The band had early support from John Peel and Factory Records supremo Tony Wilson, but were eventually signed by ZTT Records — the label run by Manchester-based music journalist Paul Morley and uber-producer Trevor Horn. The reworked blissful rave paean ‘Pacific’ became an international smash in 1989, taking 808 State onto Top of The Pops, and by early 1990 they were supporting the Happy Mondays at Manchester’s 10,000-capacity G-MEX Centre. That was before selling out their own Turbo Rave headline show at the same venue a year later, as their iconic branding — not to mention rave tropes — proved as popular as other Madchester contemporaries. 

They had another top ten hit in the UK Singles Chart in 1990 featuring MC Tunes with ‘The Only Rhyme That Bites’, before dropping ‘Cubik’ — with its brutal hardcore stab — as a nod to Belgian new beat and in reaction to the proliferation of “fluffy” piano house. After a young singer named Bjork from Icelandic indie band The Sugarcubes sought them out at Top Of The Pops, they ended up befriending and collaborating with her on a couple of tracks, including ‘Oops’, a precursor to her pioneering solo material.

In 1992 they had another top 20 hit in the UK Singles Chart, with an acid house reworking of ‘One In Ten’ by Birmingham reggae band UB40. Ironically, the passing of UB40’s Astro was announced on the same day as Andy’s this past weekend.

From 1990 onwards, Andy hosted the 808 State radio show — turning young ravers onto weird electronic sounds every Tuesday night during the rave era. The show was originally on Manchester’s Sunset Radio before switching to Kiss FM. 

808 State followed their excellent ‘Ex:el’ album, from 1991, with the ‘Gorgeous’ (1993) and ‘Don Solaris’ (1996) long-players, during which time they worked with Bernard Sumner from New Order, James Dean Bradfield from the Manic Street Preachers, Ian McCulloch from Echo & The Bunnymen and Louise Rhodes from Lamb, as well as mixing the likes of David Bowie.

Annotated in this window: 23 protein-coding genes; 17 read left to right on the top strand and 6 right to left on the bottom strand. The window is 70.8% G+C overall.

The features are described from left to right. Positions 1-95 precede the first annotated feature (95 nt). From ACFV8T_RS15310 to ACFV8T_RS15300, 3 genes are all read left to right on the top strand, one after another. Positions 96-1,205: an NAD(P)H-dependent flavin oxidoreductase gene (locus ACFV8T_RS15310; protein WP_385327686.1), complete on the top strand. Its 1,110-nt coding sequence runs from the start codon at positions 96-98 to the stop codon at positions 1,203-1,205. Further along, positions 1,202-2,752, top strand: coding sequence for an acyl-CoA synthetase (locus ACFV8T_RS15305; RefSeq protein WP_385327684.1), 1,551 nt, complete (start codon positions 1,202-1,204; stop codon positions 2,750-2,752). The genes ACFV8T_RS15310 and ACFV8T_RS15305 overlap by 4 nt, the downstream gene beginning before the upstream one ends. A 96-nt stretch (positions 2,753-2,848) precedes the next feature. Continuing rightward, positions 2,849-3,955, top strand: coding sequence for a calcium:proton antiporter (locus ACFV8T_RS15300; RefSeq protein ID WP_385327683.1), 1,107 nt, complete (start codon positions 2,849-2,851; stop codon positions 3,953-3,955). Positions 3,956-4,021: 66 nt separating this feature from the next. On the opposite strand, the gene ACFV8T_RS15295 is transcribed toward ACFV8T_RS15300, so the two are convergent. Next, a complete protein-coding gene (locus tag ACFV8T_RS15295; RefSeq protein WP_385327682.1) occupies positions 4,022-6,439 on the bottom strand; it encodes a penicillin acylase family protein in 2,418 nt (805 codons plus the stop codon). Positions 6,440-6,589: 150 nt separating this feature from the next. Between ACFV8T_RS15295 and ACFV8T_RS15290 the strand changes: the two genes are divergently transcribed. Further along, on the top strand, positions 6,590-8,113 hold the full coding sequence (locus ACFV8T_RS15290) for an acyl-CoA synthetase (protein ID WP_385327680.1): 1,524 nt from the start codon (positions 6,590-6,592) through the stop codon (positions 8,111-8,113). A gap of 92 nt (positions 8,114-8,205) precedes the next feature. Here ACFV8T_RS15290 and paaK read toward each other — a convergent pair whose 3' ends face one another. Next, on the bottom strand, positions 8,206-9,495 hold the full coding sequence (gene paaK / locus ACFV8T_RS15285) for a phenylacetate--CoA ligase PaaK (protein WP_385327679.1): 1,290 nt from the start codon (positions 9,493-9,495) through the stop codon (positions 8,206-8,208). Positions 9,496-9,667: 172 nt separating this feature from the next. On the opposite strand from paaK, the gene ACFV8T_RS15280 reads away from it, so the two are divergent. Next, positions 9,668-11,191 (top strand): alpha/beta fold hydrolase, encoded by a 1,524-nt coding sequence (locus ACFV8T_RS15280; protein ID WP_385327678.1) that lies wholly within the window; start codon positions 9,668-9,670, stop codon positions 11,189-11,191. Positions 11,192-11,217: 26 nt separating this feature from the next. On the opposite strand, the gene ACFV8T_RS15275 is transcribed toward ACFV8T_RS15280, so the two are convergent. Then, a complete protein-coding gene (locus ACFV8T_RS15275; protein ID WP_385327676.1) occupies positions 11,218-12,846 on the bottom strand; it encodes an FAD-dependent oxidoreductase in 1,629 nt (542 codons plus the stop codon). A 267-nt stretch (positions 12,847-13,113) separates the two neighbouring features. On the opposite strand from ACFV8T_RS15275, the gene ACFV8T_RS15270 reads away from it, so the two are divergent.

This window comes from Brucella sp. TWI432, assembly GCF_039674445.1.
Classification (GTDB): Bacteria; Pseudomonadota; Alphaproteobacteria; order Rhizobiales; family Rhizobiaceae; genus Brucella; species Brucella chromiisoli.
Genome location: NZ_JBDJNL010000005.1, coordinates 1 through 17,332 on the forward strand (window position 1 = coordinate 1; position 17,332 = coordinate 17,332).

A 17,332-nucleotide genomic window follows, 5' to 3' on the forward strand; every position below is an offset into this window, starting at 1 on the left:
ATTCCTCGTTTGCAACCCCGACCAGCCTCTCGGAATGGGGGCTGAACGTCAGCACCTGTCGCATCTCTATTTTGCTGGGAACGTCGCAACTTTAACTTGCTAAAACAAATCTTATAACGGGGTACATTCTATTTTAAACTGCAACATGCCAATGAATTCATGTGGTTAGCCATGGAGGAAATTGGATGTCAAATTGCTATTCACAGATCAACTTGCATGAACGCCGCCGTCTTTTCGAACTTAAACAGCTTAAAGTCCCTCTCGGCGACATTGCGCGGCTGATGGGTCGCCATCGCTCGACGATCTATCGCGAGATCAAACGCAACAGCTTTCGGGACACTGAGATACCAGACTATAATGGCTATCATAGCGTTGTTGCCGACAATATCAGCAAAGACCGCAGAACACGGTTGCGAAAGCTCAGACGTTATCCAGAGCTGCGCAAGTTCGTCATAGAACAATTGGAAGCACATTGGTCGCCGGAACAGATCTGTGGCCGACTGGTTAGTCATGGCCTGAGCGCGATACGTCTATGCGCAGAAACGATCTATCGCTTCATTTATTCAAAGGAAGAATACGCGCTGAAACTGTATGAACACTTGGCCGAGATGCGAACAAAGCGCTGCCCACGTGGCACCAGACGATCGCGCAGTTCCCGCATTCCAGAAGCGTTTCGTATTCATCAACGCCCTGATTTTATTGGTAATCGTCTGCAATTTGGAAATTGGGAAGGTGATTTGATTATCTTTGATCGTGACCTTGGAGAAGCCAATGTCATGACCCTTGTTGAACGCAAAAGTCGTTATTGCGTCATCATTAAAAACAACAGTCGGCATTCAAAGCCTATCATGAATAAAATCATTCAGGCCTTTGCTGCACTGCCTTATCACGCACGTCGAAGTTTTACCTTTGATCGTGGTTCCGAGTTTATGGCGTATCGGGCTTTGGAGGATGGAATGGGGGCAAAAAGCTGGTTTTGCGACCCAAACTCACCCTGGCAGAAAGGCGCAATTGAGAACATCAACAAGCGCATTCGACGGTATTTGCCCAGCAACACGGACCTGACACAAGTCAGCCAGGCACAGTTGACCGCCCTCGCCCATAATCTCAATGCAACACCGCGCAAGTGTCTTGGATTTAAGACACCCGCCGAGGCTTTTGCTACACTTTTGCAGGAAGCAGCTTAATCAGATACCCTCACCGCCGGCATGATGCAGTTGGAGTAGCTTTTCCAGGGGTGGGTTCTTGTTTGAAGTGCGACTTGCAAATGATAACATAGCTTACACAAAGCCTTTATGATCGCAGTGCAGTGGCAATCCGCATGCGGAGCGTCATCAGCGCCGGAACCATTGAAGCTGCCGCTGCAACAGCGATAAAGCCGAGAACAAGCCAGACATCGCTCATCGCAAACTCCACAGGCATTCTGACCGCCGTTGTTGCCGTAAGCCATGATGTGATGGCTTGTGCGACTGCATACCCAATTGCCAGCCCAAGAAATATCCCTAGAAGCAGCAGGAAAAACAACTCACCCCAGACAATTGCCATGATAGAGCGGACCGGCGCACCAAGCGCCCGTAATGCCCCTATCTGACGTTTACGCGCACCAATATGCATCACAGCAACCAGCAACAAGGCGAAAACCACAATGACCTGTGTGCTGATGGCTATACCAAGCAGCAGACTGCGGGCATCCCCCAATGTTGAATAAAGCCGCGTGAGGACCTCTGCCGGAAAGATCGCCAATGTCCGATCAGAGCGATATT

Although they carried on playing live shows every year, they effectively stopped recording in the early ‘00s. Then, in 2017, they landed a temporary studio space inside the transmission room at the old Granada TV studios building, an iconic Manchester landmark. “When they moved out, they left all of the old equipment there, including the vision mixers, tape machines and TVs,” Barker told DJ Mag. “It was like moving into a ghost ship.”

The resultant ‘Transmission Suite’ album, released in 2019, gave 808 State further impetus. “I think after 30 years we’re allowed to say that we think it’s good,” Andy told DJ Mag on the eve of the album’s release. “We have been practising for quite a long time.”

In recent years, Andy also programmed the Unfairground Stage in Glastonbury festival’s so-called ‘naughty corner’, and had been recording with Rowetta from the Happy Mondays as well as consistently playing bass guitar and keys during 808 shows with a full band. Martin Price had left 808 in 1991, and Darren Partington in 2015, leaving Andy and Graham Massey as the two core members.

“His family and friends asks that people respect their privacy at this time but remember him for the joy he brought through his personality and music,” the group’s statement reads. “You’ll be sadly missed.”

Listen to a tribute mix from veteran DJ Mixmaster here